I walked back down the hill, back onto the street. I felt like everything around me was falling apart.  Reality was the new Greece of capital controls and dismal decline, and now another new frightening reality was only beginning to unfold in the US.


Walking down towards Thisio, past a row of old neoclassical homes in various states of deterioration, an old man with a cane was slowly making his way down the hill. Talking to no one in particular, I heard him wistfully declare “Αχ, Αθήνα! Πουσαι παλιά Αθήνα;” (Oh Athens! Where are you, old Athens?) 


The world was certainly changing, in a constant state of flux. We were all feeling, perhaps, nostalgic for better days. And in the years that followed, we all (no matter where we came from or where we lived) seemed to collectively sigh and ponder: What’s happening? What happened to my world?


The more I thought about it, the more disillusioned I became. Does my vote even count anymore? In Greece’s 2015 referendum vote (yes or no for bailout conditions, which was interpreted as yes or no to remaining in the EU), although 61% voted no, the government basically overturned the vote and it was yes to harsh austerity conditions.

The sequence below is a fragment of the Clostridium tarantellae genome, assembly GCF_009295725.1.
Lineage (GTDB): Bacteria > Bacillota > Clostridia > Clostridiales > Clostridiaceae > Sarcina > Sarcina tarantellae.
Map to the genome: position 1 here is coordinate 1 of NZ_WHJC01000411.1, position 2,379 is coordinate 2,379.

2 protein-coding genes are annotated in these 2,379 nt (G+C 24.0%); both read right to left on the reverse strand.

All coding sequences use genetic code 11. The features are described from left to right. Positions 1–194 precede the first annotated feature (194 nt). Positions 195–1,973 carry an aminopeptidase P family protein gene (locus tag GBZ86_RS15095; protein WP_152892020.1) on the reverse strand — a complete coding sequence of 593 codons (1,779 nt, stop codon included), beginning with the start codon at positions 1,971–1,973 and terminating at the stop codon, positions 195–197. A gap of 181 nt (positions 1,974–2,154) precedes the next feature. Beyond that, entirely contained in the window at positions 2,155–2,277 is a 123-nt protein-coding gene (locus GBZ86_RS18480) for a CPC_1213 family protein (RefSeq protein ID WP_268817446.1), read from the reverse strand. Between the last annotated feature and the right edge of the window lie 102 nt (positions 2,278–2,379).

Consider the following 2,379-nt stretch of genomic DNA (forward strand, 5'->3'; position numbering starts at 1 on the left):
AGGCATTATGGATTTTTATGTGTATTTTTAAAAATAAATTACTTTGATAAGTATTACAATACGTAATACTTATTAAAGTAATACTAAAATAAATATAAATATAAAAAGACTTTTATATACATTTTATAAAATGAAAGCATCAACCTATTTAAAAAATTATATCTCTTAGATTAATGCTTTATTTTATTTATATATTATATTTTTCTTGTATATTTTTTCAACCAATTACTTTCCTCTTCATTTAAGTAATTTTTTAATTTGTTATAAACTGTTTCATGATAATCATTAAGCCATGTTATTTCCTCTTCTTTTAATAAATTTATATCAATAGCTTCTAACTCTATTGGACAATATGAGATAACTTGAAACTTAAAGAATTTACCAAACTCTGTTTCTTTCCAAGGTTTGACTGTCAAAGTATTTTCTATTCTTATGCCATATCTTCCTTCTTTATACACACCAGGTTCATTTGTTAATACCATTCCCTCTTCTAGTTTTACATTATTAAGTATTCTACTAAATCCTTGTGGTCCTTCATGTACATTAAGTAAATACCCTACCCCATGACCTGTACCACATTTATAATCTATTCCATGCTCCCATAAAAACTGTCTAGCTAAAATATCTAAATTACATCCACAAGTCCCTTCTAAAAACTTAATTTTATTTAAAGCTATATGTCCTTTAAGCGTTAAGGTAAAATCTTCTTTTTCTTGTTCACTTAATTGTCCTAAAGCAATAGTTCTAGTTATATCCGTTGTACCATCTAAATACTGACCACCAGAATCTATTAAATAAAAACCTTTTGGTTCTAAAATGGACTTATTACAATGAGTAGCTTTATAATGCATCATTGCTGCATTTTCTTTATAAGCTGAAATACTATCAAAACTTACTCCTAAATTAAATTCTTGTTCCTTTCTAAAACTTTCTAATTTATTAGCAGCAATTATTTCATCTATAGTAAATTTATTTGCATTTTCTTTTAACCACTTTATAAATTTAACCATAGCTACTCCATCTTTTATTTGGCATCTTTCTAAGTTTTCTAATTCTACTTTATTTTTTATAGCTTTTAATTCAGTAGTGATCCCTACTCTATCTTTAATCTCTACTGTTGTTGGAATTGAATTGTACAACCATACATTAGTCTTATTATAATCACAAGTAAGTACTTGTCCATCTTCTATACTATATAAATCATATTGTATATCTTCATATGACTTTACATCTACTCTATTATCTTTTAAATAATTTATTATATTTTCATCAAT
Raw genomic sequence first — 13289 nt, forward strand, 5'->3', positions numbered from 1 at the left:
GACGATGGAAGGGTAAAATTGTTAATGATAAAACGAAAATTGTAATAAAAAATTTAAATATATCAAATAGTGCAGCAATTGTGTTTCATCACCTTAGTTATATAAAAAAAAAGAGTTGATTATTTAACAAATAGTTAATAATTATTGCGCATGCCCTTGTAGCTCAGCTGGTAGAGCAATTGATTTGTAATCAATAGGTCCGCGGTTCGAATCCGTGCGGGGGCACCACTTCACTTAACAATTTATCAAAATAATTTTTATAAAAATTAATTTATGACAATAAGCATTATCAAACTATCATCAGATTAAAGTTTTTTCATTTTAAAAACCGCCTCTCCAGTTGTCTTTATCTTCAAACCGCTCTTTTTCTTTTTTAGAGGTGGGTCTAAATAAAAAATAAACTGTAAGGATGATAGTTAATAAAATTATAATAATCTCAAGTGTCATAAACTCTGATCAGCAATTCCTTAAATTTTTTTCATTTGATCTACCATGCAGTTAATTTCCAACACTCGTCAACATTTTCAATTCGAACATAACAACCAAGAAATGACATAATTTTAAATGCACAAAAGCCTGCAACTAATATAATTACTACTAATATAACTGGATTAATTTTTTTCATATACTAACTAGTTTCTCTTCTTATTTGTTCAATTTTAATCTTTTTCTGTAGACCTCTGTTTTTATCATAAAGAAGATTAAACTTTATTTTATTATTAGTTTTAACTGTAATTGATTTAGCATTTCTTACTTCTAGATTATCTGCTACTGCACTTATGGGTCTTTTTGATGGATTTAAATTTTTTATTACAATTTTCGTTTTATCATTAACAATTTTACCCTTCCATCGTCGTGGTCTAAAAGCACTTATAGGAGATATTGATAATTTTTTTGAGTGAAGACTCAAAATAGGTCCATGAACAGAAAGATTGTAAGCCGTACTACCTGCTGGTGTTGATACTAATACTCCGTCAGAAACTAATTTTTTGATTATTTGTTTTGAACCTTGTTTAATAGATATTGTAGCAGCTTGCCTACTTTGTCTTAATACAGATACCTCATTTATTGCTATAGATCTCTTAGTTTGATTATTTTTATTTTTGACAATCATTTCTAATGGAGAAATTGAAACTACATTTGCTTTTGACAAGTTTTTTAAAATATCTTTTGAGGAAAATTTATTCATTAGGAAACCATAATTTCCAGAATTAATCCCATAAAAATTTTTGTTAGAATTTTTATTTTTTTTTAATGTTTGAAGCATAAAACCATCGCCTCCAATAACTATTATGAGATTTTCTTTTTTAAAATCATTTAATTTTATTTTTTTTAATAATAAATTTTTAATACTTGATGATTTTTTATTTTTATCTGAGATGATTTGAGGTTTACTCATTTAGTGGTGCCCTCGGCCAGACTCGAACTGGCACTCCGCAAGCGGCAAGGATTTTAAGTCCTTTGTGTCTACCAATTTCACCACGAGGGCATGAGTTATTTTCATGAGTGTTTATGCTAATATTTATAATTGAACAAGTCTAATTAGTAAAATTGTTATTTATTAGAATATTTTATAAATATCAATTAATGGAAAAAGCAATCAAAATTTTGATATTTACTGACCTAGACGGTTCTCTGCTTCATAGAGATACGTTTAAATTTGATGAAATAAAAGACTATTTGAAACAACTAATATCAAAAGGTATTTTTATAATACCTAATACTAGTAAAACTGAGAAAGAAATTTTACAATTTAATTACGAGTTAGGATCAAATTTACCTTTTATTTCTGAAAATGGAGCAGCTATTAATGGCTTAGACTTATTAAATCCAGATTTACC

In the 2016 US presidential election, although Trump lost the nationwide popular vote, he had the electoral votes to win the election. Russian interference in US elections, vote tampering… Why did I even bother making the effort to send for my absentee ballot and vote?


Each time I traveled back to the US, I thought of the old man in Thisio and his lament echoed in my ears, as on each trip an increasingly unrecognizable America unfolded before my eyes.  Where is the place I once knew? What is it becoming?  As time went by, I felt more and more removed from this new American reality. 


On November 16, 2016 – about a week after the election and my stunned retreat to Pnyx hill, President Obama stood on the Acropolis. On his last foreign trip in office, he came to Greece, to the birthplace of democracy. It was originally planned that President Obama would deliver his speech from Pnyx hill, but due to security concerns it was moved indoors to a newly-built cultural center.


Of course, President Obama said all the expected things in his speech about values, truth, justice, and upholding the democratic ideals that were born here.  


But watching the live images of President Obama on the Acropolis was like a gut punch. The irony. He was a leader who upheld the ideals of democracy with dignity and eloquence. What indignities would befall us in the coming years? What was President Obama really thinking as he toured the ruins? Did he feel as hopeless and disheartened as I did?